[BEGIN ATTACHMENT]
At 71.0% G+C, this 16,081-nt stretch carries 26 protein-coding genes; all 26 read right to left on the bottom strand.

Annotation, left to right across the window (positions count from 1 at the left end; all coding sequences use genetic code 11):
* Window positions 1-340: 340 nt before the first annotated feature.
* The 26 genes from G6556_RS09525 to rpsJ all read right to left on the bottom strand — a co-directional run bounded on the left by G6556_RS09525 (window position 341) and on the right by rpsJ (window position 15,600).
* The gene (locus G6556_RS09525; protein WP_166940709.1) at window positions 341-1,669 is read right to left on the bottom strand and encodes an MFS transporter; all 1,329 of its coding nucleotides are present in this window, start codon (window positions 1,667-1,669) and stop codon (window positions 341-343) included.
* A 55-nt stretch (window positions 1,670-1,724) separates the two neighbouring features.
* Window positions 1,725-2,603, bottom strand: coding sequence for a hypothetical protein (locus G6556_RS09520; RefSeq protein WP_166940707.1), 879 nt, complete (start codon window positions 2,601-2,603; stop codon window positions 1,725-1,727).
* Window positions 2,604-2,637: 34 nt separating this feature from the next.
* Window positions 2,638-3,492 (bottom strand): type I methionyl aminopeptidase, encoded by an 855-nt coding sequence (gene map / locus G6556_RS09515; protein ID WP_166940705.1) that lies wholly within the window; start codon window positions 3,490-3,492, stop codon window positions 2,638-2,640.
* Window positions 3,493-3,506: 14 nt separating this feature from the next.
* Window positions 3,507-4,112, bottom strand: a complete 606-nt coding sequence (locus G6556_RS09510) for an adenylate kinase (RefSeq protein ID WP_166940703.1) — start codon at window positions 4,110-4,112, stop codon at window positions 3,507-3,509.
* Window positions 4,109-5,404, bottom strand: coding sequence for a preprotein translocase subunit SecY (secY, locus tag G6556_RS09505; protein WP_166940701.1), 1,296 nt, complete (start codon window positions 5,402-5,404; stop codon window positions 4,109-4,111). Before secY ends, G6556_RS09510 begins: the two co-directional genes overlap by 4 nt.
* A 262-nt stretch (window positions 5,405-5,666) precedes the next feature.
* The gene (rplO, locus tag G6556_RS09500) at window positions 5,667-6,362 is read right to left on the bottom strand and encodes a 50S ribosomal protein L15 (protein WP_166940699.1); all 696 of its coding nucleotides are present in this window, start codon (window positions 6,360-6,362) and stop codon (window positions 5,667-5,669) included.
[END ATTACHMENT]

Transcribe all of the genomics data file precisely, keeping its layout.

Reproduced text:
At 71.0% G+C, this 16,081-nt stretch carries 26 protein-coding genes; all 26 read right to left on the bottom strand.

Annotation, left to right across the window (positions count from 1 at the left end; all coding sequences use genetic code 11):
* Window positions 1-340: 340 nt before the first annotated feature.
* The 26 genes from G6556_RS09525 to rpsJ all read right to left on the bottom strand — a co-directional run bounded on the left by G6556_RS09525 (window position 341) and on the right by rpsJ (window position 15,600).
* The gene (locus G6556_RS09525; protein WP_166940709.1) at window positions 341-1,669 is read right to left on the bottom strand and encodes an MFS transporter; all 1,329 of its coding nucleotides are present in this window, start codon (window positions 1,667-1,669) and stop codon (window positions 341-343) included.
* A 55-nt stretch (window positions 1,670-1,724) separates the two neighbouring features.
* Window positions 1,725-2,603, bottom strand: coding sequence for a hypothetical protein (locus G6556_RS09520; RefSeq protein WP_166940707.1), 879 nt, complete (start codon window positions 2,601-2,603; stop codon window positions 1,725-1,727).
* Window positions 2,604-2,637: 34 nt separating this feature from the next.
* Window positions 2,638-3,492 (bottom strand): type I methionyl aminopeptidase, encoded by an 855-nt coding sequence (gene map / locus G6556_RS09515; protein ID WP_166940705.1) that lies wholly within the window; start codon window positions 3,490-3,492, stop codon window positions 2,638-2,640.
* Window positions 3,493-3,506: 14 nt separating this feature from the next.
* Window positions 3,507-4,112, bottom strand: a complete 606-nt coding sequence (locus G6556_RS09510) for an adenylate kinase (RefSeq protein ID WP_166940703.1) — start codon at window positions 4,110-4,112, stop codon at window positions 3,507-3,509.
* Window positions 4,109-5,404, bottom strand: coding sequence for a preprotein translocase subunit SecY (secY, locus tag G6556_RS09505; protein WP_166940701.1), 1,296 nt, complete (start codon window positions 5,402-5,404; stop codon window positions 4,109-4,111). Before secY ends, G6556_RS09510 begins: the two co-directional genes overlap by 4 nt.
* A 262-nt stretch (window positions 5,405-5,666) precedes the next feature.
* The gene (rplO, locus tag G6556_RS09500) at window positions 5,667-6,362 is read right to left on the bottom strand and encodes a 50S ribosomal protein L15 (protein WP_166940699.1); all 696 of its coding nucleotides are present in this window, start codon (window positions 6,360-6,362) and stop codon (window positions 5,667-5,669) included.